There are many wonderful and positive actions which have come from social media.
The amazing crowd-funding activities for example, one of the best of them being when beautician Katie Cutler helped to raise almost £300,000 for disabled Alan Barnes after he was mugged.
It was truly inspirational and something which could not have happened without the power of Facebook, Twitter and the rest.
Most of us use social media and the internet every day, if not at work, then to keep up with what our friends are doing....without having to actually speak to them.
And it is this anonymity which appears to be leading some of us down a dark road.
Read the heartbreaking story of the mother whose daughter threatened to leap to her death from the top of a multi-storey car park and you can’t help but wonder where all this will end.
This loving mum had to listen while members of the public around her at the scene urged her daughter to jump after she raced to the scene to try to persuade her to come down safely.
She is right when she says she has ‘seen the worst of humanity.’
Social media played its part and here at The Gazette we were not blameless in this. We ran the breaking story on our website and then put a link onto our Facebook page. We later removed the link after realising that the shouts to jump were being amplified online.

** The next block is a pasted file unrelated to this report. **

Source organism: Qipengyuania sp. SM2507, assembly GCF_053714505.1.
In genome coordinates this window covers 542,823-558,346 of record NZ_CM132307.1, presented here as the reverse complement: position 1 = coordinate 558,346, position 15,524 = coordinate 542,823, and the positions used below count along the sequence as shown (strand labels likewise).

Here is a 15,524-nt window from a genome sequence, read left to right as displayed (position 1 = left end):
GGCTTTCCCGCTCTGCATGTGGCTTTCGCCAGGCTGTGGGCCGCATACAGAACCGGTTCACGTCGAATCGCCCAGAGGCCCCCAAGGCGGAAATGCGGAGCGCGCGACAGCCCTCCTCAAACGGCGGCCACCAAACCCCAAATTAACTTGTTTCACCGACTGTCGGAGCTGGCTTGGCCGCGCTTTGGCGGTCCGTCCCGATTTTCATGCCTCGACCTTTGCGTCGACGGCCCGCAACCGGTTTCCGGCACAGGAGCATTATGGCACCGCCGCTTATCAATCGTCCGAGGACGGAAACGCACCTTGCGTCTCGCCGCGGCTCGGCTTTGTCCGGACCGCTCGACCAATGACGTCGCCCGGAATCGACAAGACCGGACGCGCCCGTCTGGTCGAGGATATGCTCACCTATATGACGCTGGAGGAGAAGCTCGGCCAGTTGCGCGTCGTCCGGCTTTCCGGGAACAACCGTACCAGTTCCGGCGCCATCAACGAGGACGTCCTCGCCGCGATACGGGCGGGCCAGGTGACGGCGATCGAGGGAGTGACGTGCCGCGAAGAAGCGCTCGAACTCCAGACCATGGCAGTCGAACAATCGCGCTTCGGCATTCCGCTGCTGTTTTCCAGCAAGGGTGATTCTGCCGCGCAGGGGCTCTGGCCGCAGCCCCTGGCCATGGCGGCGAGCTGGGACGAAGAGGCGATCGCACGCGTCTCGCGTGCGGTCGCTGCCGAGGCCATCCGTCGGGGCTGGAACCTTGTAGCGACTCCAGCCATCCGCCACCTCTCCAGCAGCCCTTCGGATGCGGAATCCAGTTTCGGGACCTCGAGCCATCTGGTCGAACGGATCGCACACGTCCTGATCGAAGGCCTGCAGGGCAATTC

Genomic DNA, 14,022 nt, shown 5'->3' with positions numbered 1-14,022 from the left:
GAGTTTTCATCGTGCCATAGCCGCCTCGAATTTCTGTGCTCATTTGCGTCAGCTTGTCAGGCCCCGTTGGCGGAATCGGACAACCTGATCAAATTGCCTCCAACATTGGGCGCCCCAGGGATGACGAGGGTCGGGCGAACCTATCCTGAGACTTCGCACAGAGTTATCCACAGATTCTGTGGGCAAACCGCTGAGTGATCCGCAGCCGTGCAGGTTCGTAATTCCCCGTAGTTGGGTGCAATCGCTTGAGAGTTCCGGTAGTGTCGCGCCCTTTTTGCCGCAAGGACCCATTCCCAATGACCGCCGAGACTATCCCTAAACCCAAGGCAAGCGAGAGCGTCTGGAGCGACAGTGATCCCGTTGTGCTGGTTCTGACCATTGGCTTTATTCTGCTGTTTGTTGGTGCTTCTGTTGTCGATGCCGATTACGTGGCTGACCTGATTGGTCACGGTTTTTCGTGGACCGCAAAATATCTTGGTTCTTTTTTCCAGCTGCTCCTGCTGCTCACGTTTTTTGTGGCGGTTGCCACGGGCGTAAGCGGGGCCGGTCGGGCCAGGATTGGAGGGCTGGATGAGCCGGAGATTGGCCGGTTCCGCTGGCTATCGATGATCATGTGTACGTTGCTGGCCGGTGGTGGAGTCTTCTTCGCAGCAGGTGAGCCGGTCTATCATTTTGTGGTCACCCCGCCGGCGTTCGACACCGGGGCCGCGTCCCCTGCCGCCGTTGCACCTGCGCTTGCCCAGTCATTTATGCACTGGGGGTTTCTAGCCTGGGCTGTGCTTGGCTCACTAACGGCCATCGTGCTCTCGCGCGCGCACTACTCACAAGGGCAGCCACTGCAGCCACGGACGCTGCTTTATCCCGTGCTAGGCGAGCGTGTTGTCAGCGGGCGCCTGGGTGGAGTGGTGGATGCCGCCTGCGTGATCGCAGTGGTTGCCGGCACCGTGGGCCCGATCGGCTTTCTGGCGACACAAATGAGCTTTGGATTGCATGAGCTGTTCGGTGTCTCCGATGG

The young woman at the heart of this tale of our times is clearly unwell. But instead of showing her sympathy at her most vulnerable moment, some posters chose to treat it as entertainment.
Perhaps we are so used to shock tactics on all our screens - TV, tablets and mobile - that we no longer consider the human price people are paying for our ‘enjoyment’.
Social media is a wonderful way of keeping in touch and up to date. But we are in danger of becoming savage in our pursuit of ‘likes’ and retweets.
Perhaps we all need to think a little more before we rush to comment on everything.